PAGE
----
The NeXTonian

Interface Builder

What is so fantastic about Interface Builder? Why did Steve Jobs move mountains to get this technology on his NeXT computers?

To explain that, we have to look a bit at how GUI applications are traditionally constructed.

GUI applications differ from 'console' applications in that they are event driven, and in that a significant part of the code is dedicated to managing the visual interface.

The visual interface serves two purposes: it gives the user feedback on what is going on, and it gives the user a place to input data into the program.

In the parlance of the Smalltalk team at Palo Alto, this is the 'model view controller' (MVC) paradigm.

MVC applications are divided up logically into three parts.

  1. Model. The actual data the program is editing.
  2. View. What the user sees, clicks on, types into, etc.
  3. Controller. The code that coordinates the model and view.

Take a text editor: a text editor has a buffer which contains the actual contents of the file being edited. This is not the same thing as what you see on screen. What you see on screen is a view of the data - a view of the model.

If your text window is temporarily covered up by another window, the model must be used to render the text again in the view when your text window is again visible - this is the job of the controller.

If the user types in some text (in the view), then the model must adjust its internal data accordingly.

And so forth.

Writing GUI programs is not easy, and writing them well - especially on other platforms - is nigh on impossible. This is because the tools available are so poor.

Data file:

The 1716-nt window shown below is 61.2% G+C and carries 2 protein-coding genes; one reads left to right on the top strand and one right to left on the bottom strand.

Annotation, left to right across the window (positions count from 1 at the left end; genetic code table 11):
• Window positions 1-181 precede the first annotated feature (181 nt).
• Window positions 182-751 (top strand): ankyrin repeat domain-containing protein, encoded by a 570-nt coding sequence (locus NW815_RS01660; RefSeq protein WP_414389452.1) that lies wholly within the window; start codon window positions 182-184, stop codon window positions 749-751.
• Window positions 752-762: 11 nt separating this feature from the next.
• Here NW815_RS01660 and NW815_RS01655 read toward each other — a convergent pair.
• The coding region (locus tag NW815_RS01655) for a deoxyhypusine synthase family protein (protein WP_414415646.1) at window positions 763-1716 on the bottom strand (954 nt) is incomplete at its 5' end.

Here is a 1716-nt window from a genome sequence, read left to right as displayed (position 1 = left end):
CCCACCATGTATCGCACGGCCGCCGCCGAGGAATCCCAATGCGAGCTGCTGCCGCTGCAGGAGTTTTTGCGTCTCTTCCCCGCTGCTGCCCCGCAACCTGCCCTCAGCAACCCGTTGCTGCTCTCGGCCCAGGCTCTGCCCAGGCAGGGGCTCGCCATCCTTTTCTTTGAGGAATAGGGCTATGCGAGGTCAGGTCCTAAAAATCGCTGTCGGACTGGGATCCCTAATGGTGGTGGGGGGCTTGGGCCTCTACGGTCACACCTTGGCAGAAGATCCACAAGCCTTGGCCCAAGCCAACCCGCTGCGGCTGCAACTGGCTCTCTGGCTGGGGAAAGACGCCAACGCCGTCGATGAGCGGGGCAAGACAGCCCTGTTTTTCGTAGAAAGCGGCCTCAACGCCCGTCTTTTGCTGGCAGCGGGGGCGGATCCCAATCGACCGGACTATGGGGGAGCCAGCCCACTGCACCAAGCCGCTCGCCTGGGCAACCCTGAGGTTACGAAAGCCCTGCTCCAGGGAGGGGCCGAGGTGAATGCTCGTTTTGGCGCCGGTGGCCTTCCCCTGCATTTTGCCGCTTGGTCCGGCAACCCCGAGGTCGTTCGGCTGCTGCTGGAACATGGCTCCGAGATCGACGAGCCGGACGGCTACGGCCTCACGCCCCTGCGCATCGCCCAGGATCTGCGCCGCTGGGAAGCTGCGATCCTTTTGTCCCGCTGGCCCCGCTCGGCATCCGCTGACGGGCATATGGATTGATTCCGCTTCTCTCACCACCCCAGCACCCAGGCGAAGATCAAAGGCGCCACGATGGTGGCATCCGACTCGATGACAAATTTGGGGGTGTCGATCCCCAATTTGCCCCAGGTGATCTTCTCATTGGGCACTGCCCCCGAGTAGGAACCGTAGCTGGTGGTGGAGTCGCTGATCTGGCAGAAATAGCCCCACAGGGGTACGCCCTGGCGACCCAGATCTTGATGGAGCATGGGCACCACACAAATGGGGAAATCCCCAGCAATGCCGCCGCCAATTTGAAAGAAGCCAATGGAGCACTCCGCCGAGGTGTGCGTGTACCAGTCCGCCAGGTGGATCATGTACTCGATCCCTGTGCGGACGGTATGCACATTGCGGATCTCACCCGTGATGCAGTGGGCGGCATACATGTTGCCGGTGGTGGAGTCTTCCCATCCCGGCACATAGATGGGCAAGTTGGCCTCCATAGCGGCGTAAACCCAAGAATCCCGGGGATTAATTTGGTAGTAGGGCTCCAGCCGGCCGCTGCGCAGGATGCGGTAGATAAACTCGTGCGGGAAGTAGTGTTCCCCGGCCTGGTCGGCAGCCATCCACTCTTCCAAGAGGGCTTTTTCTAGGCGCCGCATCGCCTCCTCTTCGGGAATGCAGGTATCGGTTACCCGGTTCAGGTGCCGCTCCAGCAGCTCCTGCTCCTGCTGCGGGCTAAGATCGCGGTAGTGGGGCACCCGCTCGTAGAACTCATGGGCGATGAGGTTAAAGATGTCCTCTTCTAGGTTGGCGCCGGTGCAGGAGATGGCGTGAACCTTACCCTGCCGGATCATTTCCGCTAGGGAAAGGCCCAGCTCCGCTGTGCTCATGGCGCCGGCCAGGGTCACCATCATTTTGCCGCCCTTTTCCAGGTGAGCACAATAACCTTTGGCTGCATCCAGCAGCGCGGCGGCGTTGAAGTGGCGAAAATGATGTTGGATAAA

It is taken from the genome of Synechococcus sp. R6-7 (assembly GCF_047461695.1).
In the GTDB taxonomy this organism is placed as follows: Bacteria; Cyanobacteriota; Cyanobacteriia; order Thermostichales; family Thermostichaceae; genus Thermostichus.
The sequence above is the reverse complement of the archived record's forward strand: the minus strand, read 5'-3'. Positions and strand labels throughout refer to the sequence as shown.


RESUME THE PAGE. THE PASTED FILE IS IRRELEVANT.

It is possible to code a NeXTSTEP/Cocoa application at the bare metal level, but it is not advisable, and certainly isn't worth it. Getting a Cocoa window on screen with the 'bare metal' approach would look something like this:

void init() {
    NSRect rc = NSMakeRect(x, y, width, height);
    NSSize size = {width, height};
    NSView *myView; NSWindow *myWindow;

    myWindow = [[NSWindow alloc]
            initWithContentRect:rc
            styleMask:myWindowFlags
            backing:NSBackingStoreBuffered
            defer:NO];

    [myWindow setMinSize:size];
    [myWindow setTitle:@"MyApp"];
    [myWindow setShowsResizeIndicator:YES];
    [myWindow useOptimizedDrawing:YES];
    [myWindow setCanHide:YES];
    [myWindow center];
    [myWindow makeKeyWindow];

    myView = [[[MyView alloc] initWithFrame:rc] autorelease];

    [myWindow setContentView:myView];
    [myWindow setDelegate:myView];
    [myWindow makeKeyAndOrderFront:nil];
}

Of course, all you get with that is a window on screen - you don't get any logic. The most important part of the equation - the interaction between user and program - is missing. Doing that takes a lot more code!

Systems like Windows use scripts to define windows, their layout, etc - but they don't go much further.

The main window for the XPT program Autolog looks like this:

1 DIALOG 46, 99, 206, 52
CAPTION "Autolog"
{
    LTEXT "DefaultUserName:", -1, 6, 8, 68, 8
    EDITTEXT EDT1, 78, 6, 64, 12, ES_AUTOHSCROLL
    LTEXT "DefaultDomainName:", -1, 6, 22, 68, 8
    EDITTEXT EDT2, 78, 20, 64, 12, ES_AUTOHSCROLL
    LTEXT "DefaultPassword:", -1, 6, 36, 68, 8
    EDITTEXT EDT3, 78, 34, 64, 12, ES_AUTOHSCROLL
    PUSHBUTTON "&Enable", BTN1, 150, 6, 50, 14
    PUSHBUTTON "&Disable", BTN2, 150, 23, 50, 14
}

It's a script, defining a dialog ('DIALOG') with dimensions 206x52, the caption 'Autolog', and controls within: left-justified text controls ('LTEXT'), editable text controls ('EDITTEXT'), and a couple of buttons ('PUSHBUTTON').